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Secos & Molhados - Secos & Molhados (II) CD (album) cover

SECOS & MOLHADOS (II)

Secos & Molhados

 

Prog Folk

4.36 | 20 ratings

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kenethlevine
Special Collaborator
Prog-Folk Team
4 stars Buoyed by the unprecedented success of their first album and subsequent tours, SECOS & MOLHADOS quickly entered the studio to record a follow up. Unfortunately, several rifts over finances emerged and the band split before the album was even released, never to reform in its classic incarnation. The album also sold very well and, even more remarkably, is vastly superior to the debut, with a more punchy production, an engaging breadth of styles, and complaisant playing and singing all round.

From the opening notes of "Tecer Mundo", with its lyrical clarity and succinct plucked guitars, the listener is captivated. A somewhat liberal borrowing in the vocalise section from CAT STEVENS' classic "Wild World" is discernible and comforting to those weaned on the singer songwriter era. "Medo Mulato" evinces an Eastern European flair, with lively piano and even accordion for a street wise ambiance. "Voo" is quite a departure, with furiously strummed electric and acoustic guitars, spacey keyboards and harmonica over irresistible Brazilian rhythms, guaranteed to appeal to fans of conventional "world music". Its abrupt ending is part of a pattern here, which seems neither intentional nor effective, almost as though conflicts in the studio cut the sessions short and the production guys and gals spliced together what they could. Still, this is a minor quibble. Even songs like "Angustia", not in a style I generally care for, are handled with restrained panache lacking on the earlier release.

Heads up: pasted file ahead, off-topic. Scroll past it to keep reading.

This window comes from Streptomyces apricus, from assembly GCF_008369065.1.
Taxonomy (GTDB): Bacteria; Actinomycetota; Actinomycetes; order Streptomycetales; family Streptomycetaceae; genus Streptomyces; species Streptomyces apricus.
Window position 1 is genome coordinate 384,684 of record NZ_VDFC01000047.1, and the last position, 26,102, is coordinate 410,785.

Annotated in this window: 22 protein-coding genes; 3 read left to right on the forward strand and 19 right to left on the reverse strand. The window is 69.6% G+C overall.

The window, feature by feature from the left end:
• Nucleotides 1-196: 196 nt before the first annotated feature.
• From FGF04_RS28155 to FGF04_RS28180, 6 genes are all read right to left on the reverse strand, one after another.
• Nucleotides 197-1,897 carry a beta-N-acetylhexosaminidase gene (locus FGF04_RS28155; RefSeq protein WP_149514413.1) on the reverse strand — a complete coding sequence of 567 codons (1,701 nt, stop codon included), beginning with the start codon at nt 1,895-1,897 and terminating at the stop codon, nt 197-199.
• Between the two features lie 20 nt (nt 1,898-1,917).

Unlike on the first album, a series of diminutive cuts towards the latter half is wholly compelling, with "Caixinha De Música Do Joao", "O Doce E O Amargo" and "Preto Velho" cumulatively totaling barely 4 minutes while deserving of epic status, reflectively arranged with flutes, acoustic guitars, and piano, and intensely melodic. I might have kept them together as one but that is easy enough to arrange with today's technology.

Most reviews floating about the web seem to rate both original SECOS & MOLHADOS albums about equally. Given the unprecedented buzz generated less than a year earlier, I would argue that this effort had to be better just to avoid being stamped with the sophomore jinx, and that it is, by far. I'm glad I gave them a second chance.

kenethlevine | 4/5 |

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